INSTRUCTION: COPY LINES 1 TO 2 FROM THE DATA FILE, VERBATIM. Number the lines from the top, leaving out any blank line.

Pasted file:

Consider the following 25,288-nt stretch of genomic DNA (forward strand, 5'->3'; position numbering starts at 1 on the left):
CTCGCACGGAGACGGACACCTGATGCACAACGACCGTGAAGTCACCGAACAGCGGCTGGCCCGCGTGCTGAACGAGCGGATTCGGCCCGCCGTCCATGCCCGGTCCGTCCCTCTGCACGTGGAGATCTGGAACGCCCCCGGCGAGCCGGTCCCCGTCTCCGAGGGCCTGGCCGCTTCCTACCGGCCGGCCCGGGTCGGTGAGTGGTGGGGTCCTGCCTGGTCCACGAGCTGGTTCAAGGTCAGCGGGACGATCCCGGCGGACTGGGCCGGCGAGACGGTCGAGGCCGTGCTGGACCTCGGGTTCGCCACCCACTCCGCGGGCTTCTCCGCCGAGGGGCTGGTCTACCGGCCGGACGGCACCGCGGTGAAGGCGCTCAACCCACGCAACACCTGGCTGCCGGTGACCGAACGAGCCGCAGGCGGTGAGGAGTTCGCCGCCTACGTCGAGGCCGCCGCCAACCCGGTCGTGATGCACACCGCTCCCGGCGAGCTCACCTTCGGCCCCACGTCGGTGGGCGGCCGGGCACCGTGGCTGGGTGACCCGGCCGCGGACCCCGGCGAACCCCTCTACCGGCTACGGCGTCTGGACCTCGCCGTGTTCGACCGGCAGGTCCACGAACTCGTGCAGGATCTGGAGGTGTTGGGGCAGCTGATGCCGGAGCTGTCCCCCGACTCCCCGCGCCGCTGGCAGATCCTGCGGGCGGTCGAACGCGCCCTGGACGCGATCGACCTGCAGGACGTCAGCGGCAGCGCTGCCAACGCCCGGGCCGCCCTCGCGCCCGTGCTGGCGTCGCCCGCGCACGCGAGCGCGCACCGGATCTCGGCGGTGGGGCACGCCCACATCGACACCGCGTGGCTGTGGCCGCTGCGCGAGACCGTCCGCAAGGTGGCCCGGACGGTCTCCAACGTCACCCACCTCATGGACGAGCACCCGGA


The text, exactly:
Consider the following 25,288-nt stretch of genomic DNA (forward strand, 5'->3'; position numbering starts at 1 on the left):
CTCGCACGGAGACGGACACCTGATGCACAACGACCGTGAAGTCACCGAACAGCGGCTGGCCCGCGTGCTGAACGAGCGGATTCGGCCCGCCGTCCATGCCCGGTCCGTCCCTCTGCACGTGGAGATCTGGAACGCCCCCGGCGAGCCGGTCCCCGTCTCCGAGGGCCTGGCCGCTTCCTACCGGCCGGCCCGGGTCGGTGAGTGGTGGGGTCCTGCCTGGTCCACGAGCTGGTTCAAGGTCAGCGGGACGATCCCGGCGGACTGGGCCGGCGAGACGGTCGAGGCCGTGCTGGACCTCGGGTTCGCCACCCACTCCGCGGGCTTCTCCGCCGAGGGGCTGGTCTACCGGCCGGACGGCACCGCGGTGAAGGCGCTCAACCCACGCAACACCTGGCTGCCGGTGACCGAACGAGCCGCAGGCGGTGAGGAGTTCGCCGCCTACGTCGAGGCCGCCGCCAACCCGGTCGTGATGCACACCGCTCCCGGCGAGCTCACCTTCGGCCCCACGTCGGTGGGCGGCCGGGCACCGTGGCTGGGTGACCCGGCCGCGGACCCCGGCGAACCCCTCTACCGGCTACGGCGTCTGGACCTCGCCGTGTTCGACCGGCAGGTCCACGAACTCGTGCAGGATCTGGAGGTGTTGGGGCAGCTGATGCCGGAGCTGTCCCCCGACTCCCCGCGCCGCTGGCAGATCCTGCGGGCGGTCGAACGCGCCCTGGACGCGATCGACCTGCAGGACGTCAGCGGCAGCGCTGCCAACGCCCGGGCCGCCCTCGCGCCCGTGCTGGCGTCGCCCGCGCACGCGAGCGCGCACCGGATCTCGGCGGTGGGGCACGCCCACATCGACACCGCGTGGCTGTGGCCGCTGCGCGAGACCGTCCGCAAGGTGGCCCGGACGGTCTCCAACGTCACCCACCTCATGGACGAGCACCCGGA